Let’s state that objectively: U.S. military veterans are protesting the Obama administration’s decision to actively expend resources to close down and close off federal land in order to amplify Americans’ experience with the federal government shutdown by performing an act of civil disobedience and bringing the barricades to the White House.

This is the sort of thing that ought to wind up in Life magazine retrospectives and history books’ sidebars to give the sense of the decade. Time will tell whether it will, but given the media’s practice of pre-writing history to serve ideological ends, I’m not confident.

Politicized Fact-Checking Strikes Child-Care Unionization

A “mostly false” ruling on an issue related to unionization of child care providers offers insight into the operation of the Providence Journal’s PolitiFact team and may indicate that the target of the investigation is not the one who has been discredited.

10 News Conference Wingmen, Episode 6 (Shutdown)

Justin Katz and Bob Plain talk government shutdown and extremists on 10 News Conference.

The Unfavorable Republicans

Gallup released a poll today talking about how Republicans have sunk to a new low in the favorability ratings. Now, I hate to be one of those people who simply “blame the media” for everything. At its heart, every individual and every group needs to take some accountability for its own failures and shortcomings. However, […]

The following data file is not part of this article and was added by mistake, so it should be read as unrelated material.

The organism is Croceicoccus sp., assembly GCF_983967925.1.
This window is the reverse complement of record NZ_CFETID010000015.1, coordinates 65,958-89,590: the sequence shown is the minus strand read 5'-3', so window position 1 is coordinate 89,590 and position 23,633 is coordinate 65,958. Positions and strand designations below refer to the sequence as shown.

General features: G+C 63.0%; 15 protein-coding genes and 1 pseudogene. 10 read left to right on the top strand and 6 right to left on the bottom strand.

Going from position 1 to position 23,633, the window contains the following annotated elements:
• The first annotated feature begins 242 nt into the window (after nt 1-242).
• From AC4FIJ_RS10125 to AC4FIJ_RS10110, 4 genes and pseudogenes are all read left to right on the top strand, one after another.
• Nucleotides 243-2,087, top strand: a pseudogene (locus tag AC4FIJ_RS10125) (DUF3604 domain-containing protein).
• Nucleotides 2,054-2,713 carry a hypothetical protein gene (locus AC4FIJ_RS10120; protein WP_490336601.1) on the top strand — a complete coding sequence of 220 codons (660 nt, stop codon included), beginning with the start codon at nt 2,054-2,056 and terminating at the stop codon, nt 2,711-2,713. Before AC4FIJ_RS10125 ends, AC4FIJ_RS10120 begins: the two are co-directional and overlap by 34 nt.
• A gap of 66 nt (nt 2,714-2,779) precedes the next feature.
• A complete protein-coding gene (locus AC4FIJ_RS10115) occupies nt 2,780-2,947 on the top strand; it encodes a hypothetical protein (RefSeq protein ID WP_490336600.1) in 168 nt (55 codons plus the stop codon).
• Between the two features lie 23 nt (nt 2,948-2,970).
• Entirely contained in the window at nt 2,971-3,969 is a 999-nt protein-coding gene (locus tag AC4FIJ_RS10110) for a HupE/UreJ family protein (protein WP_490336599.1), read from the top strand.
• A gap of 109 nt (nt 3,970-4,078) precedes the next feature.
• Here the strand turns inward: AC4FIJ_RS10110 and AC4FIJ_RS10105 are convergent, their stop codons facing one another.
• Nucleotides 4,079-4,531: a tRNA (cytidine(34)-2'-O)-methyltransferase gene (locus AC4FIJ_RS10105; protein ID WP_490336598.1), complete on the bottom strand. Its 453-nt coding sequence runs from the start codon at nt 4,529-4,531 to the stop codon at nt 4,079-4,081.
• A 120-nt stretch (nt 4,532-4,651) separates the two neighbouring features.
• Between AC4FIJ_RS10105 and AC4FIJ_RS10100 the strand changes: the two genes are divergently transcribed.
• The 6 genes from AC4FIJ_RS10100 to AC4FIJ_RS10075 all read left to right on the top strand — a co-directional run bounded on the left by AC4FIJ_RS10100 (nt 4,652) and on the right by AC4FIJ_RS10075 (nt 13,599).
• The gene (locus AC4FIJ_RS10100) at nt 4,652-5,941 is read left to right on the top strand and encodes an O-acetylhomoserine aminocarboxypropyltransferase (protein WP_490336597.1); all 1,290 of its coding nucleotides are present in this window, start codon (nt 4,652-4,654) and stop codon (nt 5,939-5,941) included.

“Tyrants” Who Follow the Constitution, Versus Tyrants Who Don’t

I slipped, again, and read today’s Froma Harrop column. Here’s the breezy way in which a pro Projo columnist characterizes the legal and political debate around ObamaCare:

Nothing the Tea Party people demand can’t be had through the normal political process. It happens that a duly elected House and Senate passed Obamacare. And when asked, the U.S. Supreme Court said it’s cool with it.

That’s that, sneering away so much legitimate argument that a reader remembers why he’d determined her columns not worth the effort. The “Tea Party people” are “tyrants.” Condescendingly: “They are martyrs, you see” — out there in their filthy, suspect difference.

Harrop should read an excellent column by Andrew McCarthy, who argues that the passage of ObamaCare was pure unconstitutional “fraud” and will be back before the Court on additional grounds. For the likes of Harrop, one senses, the intellectual validity of a law is chiefly determined by whether or not they like the result.